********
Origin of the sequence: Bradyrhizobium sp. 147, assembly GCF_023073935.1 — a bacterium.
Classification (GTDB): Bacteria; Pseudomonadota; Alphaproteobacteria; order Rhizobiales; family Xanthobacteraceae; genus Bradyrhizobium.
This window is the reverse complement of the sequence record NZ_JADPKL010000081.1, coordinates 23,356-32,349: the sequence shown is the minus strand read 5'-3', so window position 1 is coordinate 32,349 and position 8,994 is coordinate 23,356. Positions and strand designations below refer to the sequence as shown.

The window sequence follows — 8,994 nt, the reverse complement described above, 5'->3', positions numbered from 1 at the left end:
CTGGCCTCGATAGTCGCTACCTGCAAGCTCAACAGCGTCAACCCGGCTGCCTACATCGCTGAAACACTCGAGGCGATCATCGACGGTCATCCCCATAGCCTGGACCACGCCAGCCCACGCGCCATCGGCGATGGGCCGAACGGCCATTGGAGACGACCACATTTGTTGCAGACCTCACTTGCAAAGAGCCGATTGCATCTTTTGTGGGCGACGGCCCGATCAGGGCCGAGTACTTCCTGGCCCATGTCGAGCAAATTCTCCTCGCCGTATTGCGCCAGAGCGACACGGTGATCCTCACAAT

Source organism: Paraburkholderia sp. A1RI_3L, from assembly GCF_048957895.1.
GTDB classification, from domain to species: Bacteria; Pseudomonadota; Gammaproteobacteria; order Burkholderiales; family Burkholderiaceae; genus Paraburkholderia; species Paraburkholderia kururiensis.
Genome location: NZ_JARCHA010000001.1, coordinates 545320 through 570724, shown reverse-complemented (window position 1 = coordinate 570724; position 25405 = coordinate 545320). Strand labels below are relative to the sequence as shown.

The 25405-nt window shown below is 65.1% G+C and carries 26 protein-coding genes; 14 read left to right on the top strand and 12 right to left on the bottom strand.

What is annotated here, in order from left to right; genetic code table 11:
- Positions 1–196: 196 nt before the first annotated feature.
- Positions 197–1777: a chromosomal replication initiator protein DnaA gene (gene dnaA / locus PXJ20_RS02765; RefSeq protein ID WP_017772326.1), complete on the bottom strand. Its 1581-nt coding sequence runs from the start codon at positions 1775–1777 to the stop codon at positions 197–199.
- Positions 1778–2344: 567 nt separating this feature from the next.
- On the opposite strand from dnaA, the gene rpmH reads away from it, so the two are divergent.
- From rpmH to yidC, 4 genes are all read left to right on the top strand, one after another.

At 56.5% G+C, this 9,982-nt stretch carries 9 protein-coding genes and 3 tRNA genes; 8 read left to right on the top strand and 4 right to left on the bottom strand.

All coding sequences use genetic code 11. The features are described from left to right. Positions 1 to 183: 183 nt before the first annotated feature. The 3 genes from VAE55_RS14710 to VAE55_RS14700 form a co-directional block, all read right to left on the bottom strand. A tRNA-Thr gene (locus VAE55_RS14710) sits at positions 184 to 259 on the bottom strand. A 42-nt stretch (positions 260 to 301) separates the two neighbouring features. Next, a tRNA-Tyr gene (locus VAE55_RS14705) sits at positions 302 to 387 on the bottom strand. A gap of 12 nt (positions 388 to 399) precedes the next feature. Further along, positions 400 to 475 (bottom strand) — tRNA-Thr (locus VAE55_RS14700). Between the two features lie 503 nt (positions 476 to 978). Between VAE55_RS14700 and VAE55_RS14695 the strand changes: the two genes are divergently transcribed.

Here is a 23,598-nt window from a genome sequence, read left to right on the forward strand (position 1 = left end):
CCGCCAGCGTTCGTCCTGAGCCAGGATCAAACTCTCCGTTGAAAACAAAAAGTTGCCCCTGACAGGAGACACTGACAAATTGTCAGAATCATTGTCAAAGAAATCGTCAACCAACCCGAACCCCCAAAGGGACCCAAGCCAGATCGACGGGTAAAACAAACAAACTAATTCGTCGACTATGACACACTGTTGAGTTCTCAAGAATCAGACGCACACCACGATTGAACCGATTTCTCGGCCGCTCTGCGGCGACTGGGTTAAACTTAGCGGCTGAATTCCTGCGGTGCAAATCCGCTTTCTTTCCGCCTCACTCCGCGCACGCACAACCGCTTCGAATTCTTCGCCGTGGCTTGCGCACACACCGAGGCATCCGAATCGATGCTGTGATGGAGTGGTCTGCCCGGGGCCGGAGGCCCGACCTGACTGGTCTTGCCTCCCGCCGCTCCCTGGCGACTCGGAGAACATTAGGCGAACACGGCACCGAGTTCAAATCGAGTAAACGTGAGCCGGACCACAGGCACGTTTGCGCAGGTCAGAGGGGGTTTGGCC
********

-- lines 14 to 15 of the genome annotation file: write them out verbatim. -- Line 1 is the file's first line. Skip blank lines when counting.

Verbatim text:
- On the opposite strand from dnaA, the gene rpmH reads away from it, so the two are divergent.
- From rpmH to yidC, 4 genes are all read left to right on the top strand, one after another.